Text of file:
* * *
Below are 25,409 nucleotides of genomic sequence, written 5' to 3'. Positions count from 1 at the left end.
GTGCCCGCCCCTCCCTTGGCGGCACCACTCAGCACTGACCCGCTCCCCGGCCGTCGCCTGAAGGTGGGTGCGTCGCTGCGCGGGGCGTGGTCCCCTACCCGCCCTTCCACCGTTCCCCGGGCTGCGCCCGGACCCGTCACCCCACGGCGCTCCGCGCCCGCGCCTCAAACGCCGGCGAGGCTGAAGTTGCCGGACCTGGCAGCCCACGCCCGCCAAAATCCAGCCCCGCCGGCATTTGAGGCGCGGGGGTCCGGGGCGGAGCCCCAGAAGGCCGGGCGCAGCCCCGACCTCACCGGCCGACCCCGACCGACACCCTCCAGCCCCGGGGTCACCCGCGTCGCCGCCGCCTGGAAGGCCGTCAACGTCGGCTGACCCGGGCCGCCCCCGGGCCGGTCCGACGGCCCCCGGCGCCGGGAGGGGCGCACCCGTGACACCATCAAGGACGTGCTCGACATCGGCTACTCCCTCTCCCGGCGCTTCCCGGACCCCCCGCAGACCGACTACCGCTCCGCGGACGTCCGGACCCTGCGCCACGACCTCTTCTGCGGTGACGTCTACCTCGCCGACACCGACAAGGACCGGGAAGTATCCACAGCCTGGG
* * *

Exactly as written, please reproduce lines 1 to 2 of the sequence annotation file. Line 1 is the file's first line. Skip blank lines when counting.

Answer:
Below are 25,409 nucleotides of genomic sequence, written 5' to 3'. Positions count from 1 at the left end.
GTGCCCGCCCCTCCCTTGGCGGCACCACTCAGCACTGACCCGCTCCCCGGCCGTCGCCTGAAGGTGGGTGCGTCGCTGCGCGGGGCGTGGTCCCCTACCCGCCCTTCCACCGTTCCCCGGGCTGCGCCCGGACCCGTCACCCCACGGCGCTCCGCGCCCGCGCCTCAAACGCCGGCGAGGCTGAAGTTGCCGGACCTGGCAGCCCACGCCCGCCAAAATCCAGCCCCGCCGGCATTTGAGGCGCGGGGGTCCGGGGCGGAGCCCCAGAAGGCCGGGCGCAGCCCCGACCTCACCGGCCGACCCCGACCGACACCCTCCAGCCCCGGGGTCACCCGCGTCGCCGCCGCCTGGAAGGCCGTCAACGTCGGCTGACCCGGGCCGCCCCCGGGCCGGTCCGACGGCCCCCGGCGCCGGGAGGGGCGCACCCGTGACACCATCAAGGACGTGCTCGACATCGGCTACTCCCTCTCCCGGCGCTTCCCGGACCCCCCGCAGACCGACTACCGCTCCGCGGACGTCCGGACCCTGCGCCACGACCTCTTCTGCGGTGACGTCTACCTCGCCGACACCGACAAGGACCGGGAAGTATCCACAGCCTGGG